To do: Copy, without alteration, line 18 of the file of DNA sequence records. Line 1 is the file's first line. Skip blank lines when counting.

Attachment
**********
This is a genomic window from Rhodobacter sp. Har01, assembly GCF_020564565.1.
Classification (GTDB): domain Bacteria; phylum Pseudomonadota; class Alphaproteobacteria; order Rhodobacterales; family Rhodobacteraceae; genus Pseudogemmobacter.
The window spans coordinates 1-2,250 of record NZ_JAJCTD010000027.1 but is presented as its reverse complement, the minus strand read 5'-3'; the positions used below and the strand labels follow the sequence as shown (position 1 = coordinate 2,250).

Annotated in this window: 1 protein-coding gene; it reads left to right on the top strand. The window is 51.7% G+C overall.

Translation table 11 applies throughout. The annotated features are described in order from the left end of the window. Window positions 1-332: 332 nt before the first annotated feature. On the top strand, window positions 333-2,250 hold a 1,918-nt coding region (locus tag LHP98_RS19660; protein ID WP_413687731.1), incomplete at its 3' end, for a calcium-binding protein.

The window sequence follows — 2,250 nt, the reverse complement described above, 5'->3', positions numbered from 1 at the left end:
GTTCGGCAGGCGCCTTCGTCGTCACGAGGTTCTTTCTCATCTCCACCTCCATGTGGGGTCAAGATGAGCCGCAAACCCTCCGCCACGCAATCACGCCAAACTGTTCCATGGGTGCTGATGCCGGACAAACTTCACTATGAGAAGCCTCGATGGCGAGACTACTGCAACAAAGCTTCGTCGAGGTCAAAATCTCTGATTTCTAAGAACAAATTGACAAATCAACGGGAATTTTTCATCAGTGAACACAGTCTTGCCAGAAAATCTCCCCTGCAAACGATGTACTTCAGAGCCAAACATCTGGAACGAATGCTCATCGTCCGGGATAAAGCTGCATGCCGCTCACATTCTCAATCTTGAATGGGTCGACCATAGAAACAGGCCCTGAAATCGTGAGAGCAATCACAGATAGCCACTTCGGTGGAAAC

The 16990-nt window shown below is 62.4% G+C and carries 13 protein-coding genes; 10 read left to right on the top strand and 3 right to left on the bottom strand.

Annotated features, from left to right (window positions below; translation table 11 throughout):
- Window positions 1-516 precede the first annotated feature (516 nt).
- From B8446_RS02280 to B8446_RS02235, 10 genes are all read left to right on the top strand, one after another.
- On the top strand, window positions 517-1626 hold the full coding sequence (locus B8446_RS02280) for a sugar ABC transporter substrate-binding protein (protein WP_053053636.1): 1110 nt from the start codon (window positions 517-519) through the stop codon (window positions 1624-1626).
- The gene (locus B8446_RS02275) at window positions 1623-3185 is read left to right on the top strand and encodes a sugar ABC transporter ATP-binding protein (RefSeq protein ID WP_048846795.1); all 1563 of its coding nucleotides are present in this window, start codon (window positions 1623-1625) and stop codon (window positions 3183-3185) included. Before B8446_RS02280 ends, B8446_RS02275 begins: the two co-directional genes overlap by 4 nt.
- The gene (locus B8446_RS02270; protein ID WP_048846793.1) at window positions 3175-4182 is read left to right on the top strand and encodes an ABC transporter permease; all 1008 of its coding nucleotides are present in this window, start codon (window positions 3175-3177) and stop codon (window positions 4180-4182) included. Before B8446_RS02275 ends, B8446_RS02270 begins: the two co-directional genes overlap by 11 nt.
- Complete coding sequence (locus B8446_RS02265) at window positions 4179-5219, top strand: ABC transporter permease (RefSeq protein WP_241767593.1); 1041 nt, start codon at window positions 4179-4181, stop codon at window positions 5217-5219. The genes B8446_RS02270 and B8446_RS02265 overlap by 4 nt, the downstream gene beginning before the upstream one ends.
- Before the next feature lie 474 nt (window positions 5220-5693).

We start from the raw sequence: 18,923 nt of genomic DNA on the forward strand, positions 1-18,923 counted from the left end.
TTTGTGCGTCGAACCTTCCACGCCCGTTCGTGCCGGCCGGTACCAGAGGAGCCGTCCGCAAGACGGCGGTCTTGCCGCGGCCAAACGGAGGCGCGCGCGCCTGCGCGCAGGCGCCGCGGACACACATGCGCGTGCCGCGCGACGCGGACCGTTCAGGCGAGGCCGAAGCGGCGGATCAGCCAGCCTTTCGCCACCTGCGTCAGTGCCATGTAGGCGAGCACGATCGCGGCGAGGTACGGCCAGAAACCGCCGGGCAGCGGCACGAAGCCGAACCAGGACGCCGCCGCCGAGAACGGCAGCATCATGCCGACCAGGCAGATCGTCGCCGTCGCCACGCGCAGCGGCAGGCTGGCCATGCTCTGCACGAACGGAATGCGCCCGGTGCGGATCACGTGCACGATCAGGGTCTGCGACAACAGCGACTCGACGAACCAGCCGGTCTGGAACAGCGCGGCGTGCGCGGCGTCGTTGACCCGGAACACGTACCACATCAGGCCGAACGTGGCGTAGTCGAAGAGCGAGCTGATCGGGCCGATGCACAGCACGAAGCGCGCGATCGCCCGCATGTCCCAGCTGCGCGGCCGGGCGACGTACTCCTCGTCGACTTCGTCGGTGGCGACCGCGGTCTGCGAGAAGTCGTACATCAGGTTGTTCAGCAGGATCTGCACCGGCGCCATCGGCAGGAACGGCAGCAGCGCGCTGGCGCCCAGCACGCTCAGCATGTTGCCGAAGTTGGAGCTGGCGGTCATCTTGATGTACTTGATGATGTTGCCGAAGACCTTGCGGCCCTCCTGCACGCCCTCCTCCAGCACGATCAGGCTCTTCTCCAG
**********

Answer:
TTTGTGCGTCGAACCTTCCACGCCCGTTCGTGCCGGCCGGTACCAGAGGAGCCGTCCGCAAGACGGCGGTCTTGCCGCGGCCAAACGGAGGCGCGCGCGCCTGCGCGCAGGCGCCGCGGACACACATGCGCGTGCCGCGCGACGCGGACCGTTCAGGCGAGGCCGAAGCGGCGGATCAGCCAGCCTTTCGCCACCTGCGTCAGTGCCATGTAGGCGAGCACGATCGCGGCGAGGTACGGCCAGAAACCGCCGGGCAGCGGCACGAAGCCGAACCAGGACGCCGCCGCCGAGAACGGCAGCATCATGCCGACCAGGCAGATCGTCGCCGTCGCCACGCGCAGCGGCAGGCTGGCCATGCTCTGCACGAACGGAATGCGCCCGGTGCGGATCACGTGCACGATCAGGGTCTGCGACAACAGCGACTCGACGAACCAGCCGGTCTGGAACAGCGCGGCGTGCGCGGCGTCGTTGACCCGGAACACGTACCACATCAGGCCGAACGTGGCGTAGTCGAAGAGCGAGCTGATCGGGCCGATGCACAGCACGAAGCGCGCGATCGCCCGCATGTCCCAGCTGCGCGGCCGGGCGACGTACTCCTCGTCGACTTCGTCGGTGGCGACCGCGGTCTGCGAGAAGTCGTACATCAGGTTGTTCAGCAGGATCTGCACCGGCGCCATCGGCAGGAACGGCAGCAGCGCGCTGGCGCCCAGCACGCTCAGCATGTTGCCGAAGTTGGAGCTGGCGGTCATCTTGATGTACTTGATGATGTTGCCGAAGACCTTGCGGCCCTCCTGCACGCCCTCCTCCAGCACGATCAGGCTCTTCTCCAG